By Mary K. Brennan-Taylor
I would like to share a story with you that has deeply affected my family and me, and most importantly claimed the life of a vital, energetic, and independent woman: my mother, Alice Brennan.
Mom was like an 88-year old cross between Carol Burnett and Lucille Ball. She was funny, engaging, and, above all, social. She loved to dance, tell off-color jokes, and go to every football game, wrestling match, swim meet, or concert that my kids were involved in. As a matter of fact, just months before her death, she spent 15 hours at a state wrestling tournament that my son was competing in.
I share her personality with you because I want to impress upon you that she was a unique, cherished, and irrepressible person, filled with hope and desire and plans for tomorrow. At the time of her death, she was on the steering committee for her 70th high school reunion. She had a social schedule that would exhaust most 20-year olds. She lived in her own home, drove her own car, and managed her own finances. Alice’s story implores all healthcare professionals to treat every single patient, most especially the geriatric population, with dignity and respect, compassion and concern.
Mom’s story did not have to end like some Greek tragedy, in the death of an innocent woman. It could have had a totally different outcome, had the healthcare facilities in which she was treated been focused on a culture committed to patient safety. And by that I mean everyone…from the CEO to the head of housekeeping, doctors, nurses, pharmacists…everyone to whom she entrusted her care. By a culture of safety, I mean the establishment of safety as an organizational priority, teamwork, patient and family engagement, openness and transparency, accountability, non‐punitive responses to adverse events and errors, and the promotion of safety through education and training.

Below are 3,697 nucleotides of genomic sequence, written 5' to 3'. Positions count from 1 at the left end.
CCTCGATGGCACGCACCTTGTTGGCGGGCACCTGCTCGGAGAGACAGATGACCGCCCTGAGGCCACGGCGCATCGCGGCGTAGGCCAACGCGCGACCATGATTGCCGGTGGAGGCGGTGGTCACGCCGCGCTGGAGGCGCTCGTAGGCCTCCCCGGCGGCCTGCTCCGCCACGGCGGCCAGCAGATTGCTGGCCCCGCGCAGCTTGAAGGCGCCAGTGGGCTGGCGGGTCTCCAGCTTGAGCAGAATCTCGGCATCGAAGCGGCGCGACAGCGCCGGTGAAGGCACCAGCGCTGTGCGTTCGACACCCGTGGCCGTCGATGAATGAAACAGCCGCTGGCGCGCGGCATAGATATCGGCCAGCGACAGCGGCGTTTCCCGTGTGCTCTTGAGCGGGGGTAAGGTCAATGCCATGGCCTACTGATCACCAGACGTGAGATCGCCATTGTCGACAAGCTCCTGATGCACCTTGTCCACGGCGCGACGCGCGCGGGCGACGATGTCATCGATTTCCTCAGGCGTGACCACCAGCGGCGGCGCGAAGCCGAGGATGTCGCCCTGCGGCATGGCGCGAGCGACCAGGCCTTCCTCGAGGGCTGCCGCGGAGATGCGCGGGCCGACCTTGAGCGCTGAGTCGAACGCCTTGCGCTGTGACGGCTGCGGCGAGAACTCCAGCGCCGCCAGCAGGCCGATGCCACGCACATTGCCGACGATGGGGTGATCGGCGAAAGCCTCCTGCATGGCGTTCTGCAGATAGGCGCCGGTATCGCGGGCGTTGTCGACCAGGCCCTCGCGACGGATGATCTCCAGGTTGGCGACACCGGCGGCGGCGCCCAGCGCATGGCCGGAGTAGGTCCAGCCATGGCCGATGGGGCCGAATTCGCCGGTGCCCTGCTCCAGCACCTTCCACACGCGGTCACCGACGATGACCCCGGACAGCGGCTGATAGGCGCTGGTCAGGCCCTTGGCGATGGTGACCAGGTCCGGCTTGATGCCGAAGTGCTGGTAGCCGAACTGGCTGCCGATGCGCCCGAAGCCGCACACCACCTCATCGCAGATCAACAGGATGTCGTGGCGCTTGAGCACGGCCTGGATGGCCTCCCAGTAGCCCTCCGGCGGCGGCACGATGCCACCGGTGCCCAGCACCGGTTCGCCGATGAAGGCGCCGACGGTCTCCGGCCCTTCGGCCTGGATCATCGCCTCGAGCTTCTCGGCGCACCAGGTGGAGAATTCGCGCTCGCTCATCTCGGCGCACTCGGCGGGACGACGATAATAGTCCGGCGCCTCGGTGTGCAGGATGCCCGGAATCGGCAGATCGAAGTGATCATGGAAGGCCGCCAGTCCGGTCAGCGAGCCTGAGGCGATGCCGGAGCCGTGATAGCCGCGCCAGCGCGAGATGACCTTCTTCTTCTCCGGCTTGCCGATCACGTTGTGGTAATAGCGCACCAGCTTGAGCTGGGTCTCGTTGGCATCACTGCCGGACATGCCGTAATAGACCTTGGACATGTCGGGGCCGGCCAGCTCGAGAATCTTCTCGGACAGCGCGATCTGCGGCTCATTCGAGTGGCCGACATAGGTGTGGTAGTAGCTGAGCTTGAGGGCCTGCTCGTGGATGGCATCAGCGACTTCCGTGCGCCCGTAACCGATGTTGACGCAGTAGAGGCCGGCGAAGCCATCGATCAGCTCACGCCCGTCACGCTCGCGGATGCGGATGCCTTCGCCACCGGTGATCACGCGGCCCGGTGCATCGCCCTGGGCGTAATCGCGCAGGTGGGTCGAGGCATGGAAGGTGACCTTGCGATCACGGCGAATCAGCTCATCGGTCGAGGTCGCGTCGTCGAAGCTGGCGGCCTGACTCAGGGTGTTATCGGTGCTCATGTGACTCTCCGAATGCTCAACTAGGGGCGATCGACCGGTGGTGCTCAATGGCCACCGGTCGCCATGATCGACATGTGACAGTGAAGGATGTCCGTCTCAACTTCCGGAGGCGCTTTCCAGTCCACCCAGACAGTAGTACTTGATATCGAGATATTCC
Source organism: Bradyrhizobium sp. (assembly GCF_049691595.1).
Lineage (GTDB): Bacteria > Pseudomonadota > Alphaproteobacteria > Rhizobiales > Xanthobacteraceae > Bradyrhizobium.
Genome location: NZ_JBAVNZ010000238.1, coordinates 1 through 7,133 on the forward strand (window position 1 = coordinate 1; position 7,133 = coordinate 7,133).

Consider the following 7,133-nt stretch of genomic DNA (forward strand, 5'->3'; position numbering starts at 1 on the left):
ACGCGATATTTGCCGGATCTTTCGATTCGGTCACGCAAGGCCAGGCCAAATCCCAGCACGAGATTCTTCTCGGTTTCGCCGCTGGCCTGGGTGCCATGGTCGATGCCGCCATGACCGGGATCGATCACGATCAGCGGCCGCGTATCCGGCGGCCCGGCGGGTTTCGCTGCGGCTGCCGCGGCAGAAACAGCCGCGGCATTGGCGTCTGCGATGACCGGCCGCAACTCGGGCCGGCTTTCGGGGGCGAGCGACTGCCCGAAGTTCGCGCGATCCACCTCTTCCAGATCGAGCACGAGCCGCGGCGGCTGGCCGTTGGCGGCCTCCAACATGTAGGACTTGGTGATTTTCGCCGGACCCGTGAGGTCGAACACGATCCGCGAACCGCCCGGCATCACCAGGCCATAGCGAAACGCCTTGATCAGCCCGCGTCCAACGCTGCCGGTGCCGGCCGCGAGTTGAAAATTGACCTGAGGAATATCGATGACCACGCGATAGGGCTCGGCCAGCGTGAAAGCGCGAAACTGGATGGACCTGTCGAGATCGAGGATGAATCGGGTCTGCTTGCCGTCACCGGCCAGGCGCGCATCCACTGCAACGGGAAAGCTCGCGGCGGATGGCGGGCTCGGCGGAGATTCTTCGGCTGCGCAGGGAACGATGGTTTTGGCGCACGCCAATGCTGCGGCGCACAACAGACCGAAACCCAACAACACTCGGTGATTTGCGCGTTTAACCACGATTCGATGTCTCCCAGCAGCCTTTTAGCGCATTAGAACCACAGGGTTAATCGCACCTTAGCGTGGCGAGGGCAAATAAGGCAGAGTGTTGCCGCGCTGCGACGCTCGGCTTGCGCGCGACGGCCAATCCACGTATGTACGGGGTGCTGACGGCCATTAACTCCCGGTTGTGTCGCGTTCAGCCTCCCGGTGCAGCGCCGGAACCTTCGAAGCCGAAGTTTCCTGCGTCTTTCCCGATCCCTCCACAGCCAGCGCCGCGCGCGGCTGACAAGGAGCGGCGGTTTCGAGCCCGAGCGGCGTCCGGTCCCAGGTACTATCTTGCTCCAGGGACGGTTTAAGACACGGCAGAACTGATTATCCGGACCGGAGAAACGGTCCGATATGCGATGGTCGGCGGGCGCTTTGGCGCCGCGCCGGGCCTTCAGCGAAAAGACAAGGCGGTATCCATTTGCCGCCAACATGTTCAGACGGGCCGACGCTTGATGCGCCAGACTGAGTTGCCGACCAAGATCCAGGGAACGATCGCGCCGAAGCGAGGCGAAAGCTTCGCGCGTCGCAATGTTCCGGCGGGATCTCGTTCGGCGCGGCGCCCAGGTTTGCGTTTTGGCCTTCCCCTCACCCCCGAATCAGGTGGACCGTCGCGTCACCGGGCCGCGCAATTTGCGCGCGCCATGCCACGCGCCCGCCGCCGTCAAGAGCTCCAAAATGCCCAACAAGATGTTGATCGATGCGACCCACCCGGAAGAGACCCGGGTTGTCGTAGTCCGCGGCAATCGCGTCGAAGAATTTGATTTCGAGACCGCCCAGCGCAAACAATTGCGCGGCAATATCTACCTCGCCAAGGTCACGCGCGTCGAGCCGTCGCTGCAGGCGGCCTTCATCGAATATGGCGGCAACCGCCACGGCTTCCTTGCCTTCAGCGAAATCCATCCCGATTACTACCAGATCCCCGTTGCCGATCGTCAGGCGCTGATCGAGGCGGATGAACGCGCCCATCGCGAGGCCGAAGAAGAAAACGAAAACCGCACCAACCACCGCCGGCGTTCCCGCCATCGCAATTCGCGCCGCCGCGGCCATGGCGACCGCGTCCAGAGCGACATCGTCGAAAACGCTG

There was no one individual responsible for my mother’s death. Mom was a victim of a profound yet preventable system failure.
If you are fortunate to be the child or grandchild of someone from the greatest generation, you no doubt can relate to the fact that Mom was very typical of her generation. She trusted the healthcare system implicitly and that system failed her. She did not ever question courses of treatment, she did not question what was prescribed for her or what tests and treatments were ordered. She did not want to take up the doctor’s time with her questions and that cost her dearly. She would rather die than ask her doctor or nurse if they had washed their hands, and tragically she did die of multiple hospital acquired infections, including MRSA, C‐difficile and VRE 48 days after entering a hospital. Her death certificate notes 'SEPSIS' as the cause of death. She was killed by a cascade of preventable medical errors.
Simone deBeauvoir is one of my favorite authors. After Mom’s death, I read A Very Easy Death, written by Ms. deBeauvoir about her own mother’s tragic passing at the hands of a callous healthcare system 50 years ago and was struck by the many parallels. My mother fought with everything she had, but the ravages of infection and polypharmacy were just too much to overcome. This photo was taken about half way through her hospitalization.